# Python Tricks for Competitive Coding

Python is one such programming language which makes everything easier and straight forward. Anyone who has dabbled in python for Competitive Coding gets somewhat addicted to its many features. Here is list of some of its cool features that that I’ve found most useful in a competitive coding environment.

1. The most_common function of the Counter Package.
This is probably the most useful function I’ve ever used and its always at the back of my mind while writing any python code. This function analyses a list/string and helps to return the top n entities in the list/string according to their number of occurrences in descending order where n is a number that is specified by the programmer. The individual entities are returned along with their number of occurrences in a tuple which can easily be reffered/printed as and when required.

 `# Code to find top 3 elements and their counts ` `# using most_common ` `from` `collections ``import` `Counter ` ` `  `arr ``=` `[``1``, ``3``, ``4``, ``1``, ``2``, ``1``, ``1``, ``3``, ``4``, ``3``, ``5``, ``1``, ``2``, ``5``, ``3``, ``4``, ``5``] ` `counter ``=` `Counter(arr) ` `top_three ``=` `counter.most_common(``3``) ` `print``(top_three) `

Output:

```[(1, 5), (3, 4), (4, 3)]
```

The output tuple clearly states that 1 has occured 5 times, 3 has occured 4 times, and 4 has occured 3 times.

2. The n-largest/n-smallest function of the heapq Package.
This function helps to return the top n smallest/largest elements in any lists and here again n is a number specified by the programmer.

 `# Python code to find 3 largest and 4 smallest ` `# elements of a list. ` `import` `heapq ` ` `  `grades ``=` `[``110``, ``25``, ``38``, ``49``, ``20``, ``95``, ``33``, ``87``, ``80``, ``90``] ` `print``(heapq.nlargest(``3``, grades)) ` `print``(heapq.nsmallest(``4``, grades)) `

Output:

```[110, 95, 90]
[20, 25, 33, 38]
```

The first line of output gives 3 of the largest numbers present in the list grades. Similarly the second line of output prints out 4 of the smallest elements present in the list grades. Another speciality of this function is that it does not overlook repetitions. So in place of n if we were to place the length of the array the we would end up with the entire sorted array itself !!

3. Dictionary and concept of zipping Dictionaries
Dictionaries in python are truly fascinating in terms of the unique functionality that they offer. They are stored as a Key and Value pair in the form of an array like structure. Each value can be accessed by its corresponding key.
The zip function is used to join two lists together or we can even join the key and value pairs in a dictionary together as a single list. The application of this concept will be made clear in the following code snippet.

 `# Python code to demonstrate use of zip. ` `import` `heapq ` ` `  `stocks ``=` `{ ` `    ``'Goog'` `: ``520.54``, ` `    ``'FB'` `: ``76.45``, ` `    ``'yhoo'` `: ``39.28``, ` `    ``'AMZN'` `: ``306.21``, ` `    ``'APPL'` `: ``99.76` `    ``} ` ` `  `zipped_1 ``=` `zip``(stocks.values(), stocks.keys()) ` ` `  `# sorting according to values ` `print``(``sorted``(zipped_1)) ` ` `  `zipped_2 ``=` `zip``(stocks.keys(), stocks.values()) ` `print``(``sorted``(zipped_2)) ` `#sorting according to keys `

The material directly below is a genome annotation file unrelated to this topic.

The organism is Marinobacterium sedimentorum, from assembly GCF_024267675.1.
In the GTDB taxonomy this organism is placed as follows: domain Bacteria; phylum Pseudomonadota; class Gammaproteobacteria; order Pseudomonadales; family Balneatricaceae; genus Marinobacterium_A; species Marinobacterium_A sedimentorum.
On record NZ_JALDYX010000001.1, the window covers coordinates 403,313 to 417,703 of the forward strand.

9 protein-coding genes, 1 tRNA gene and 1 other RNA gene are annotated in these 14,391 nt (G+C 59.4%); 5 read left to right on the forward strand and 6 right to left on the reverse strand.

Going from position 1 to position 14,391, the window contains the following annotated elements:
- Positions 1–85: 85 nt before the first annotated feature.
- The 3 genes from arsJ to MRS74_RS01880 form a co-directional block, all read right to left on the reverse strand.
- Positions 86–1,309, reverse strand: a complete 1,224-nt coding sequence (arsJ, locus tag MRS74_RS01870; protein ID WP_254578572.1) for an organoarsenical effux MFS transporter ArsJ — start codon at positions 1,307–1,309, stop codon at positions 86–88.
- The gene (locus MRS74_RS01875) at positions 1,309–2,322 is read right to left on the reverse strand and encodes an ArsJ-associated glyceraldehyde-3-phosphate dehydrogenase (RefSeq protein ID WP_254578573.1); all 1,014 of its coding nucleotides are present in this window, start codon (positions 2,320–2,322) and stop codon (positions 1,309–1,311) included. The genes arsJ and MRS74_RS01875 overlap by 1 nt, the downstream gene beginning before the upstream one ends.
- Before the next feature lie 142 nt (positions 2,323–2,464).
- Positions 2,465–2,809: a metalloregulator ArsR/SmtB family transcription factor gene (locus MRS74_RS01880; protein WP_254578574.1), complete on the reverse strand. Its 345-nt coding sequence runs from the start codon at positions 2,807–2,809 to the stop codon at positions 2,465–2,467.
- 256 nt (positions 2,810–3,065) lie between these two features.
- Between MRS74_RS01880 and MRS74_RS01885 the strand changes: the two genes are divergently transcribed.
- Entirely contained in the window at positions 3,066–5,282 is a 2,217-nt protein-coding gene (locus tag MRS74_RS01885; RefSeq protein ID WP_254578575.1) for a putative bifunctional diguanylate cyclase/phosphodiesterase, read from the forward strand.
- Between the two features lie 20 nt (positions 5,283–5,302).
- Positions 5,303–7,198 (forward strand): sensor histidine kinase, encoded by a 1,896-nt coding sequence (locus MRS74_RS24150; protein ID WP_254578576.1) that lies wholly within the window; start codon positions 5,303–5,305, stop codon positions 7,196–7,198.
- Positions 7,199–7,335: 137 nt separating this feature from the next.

Output:

```[(39.28, 'yhoo'), (76.45, 'FB'), (99.76, 'APPL'), (306.21, 'AMZN'), (520.54, 'Goog')]
[('AMZN', 306.21), ('APPL', 99.76), ('FB', 76.45), ('Goog', 520.54), ('yhoo', 39.28)]
```
4. The Map function.
This function is a sneaky little shortcut that allows us to implement a simple function on a list of values in a very Unconventional Manner. The following example will give a simple application of this functionality. The function takes as parameters the function name and the name of the list the function needs to be applied upon.

 `# Python code to apply a function on a list ` `income ``=` `[``10``, ``30``, ``75``] ` ` `  `def` `double_money(dollars): ` `    ``return` `dollars ``*` `2` ` `  `new_income ``=` `list``(``map``(double_money, income)) ` `print``(new_income) `

Output:

```[20, 60, 150]
```

Here, we just implemented a simple function which multiplies each list value by two and returns it as a new list.

5. Concatenation of list of strings
Suppose we have been given a list of strings and we have to give the output by concatenating the list
Let’s look at the previous code what we were doing:

 `string ``=` `"" ` `lst ``=` `[``"Geeks"``, ``"for"``, ``"Geeks"``] ` `for` `i ``in` `lst: ` `    ``string ``+``=` `i ` `print``(string) `

This method of joining a list of strings is definitely not the best method because everytime a new string will be created

 `lst ``=` `[``"Geeks"``, ``"for"``, ``"Geeks"``] ` `string ``=` `''.join(lst) ` `print``(string) `

Using join() function is memory efficient as well as handy to write which definitely proves to be the advantages over the previous code.

Individually these functions might look innocent but will definitely come in handy in a TIME LIMITED CODING ENVIRONMENT in the sense that they offer large functionality in a VERY short amount of code. The functionalities discussed have very specific applications and act like a SHORTCUT or a CHEAT-SHEET in competitive coding. Having these useful tricks up your sleeve might just give someone the COMPETITIVE EDGE that they were looking for !!

This article is contributed by Siddhant Bajaj. If you like GeeksforGeeks and would like to contribute, you can also write an article using contribute.geeksforgeeks.org or mail your article to contribute@geeksforgeeks.org. See your article appearing on the GeeksforGeeks main page and help other Geeks. My Personal Notes arrow_drop_up

Improved By : chaudhary_19, nidhi_biet

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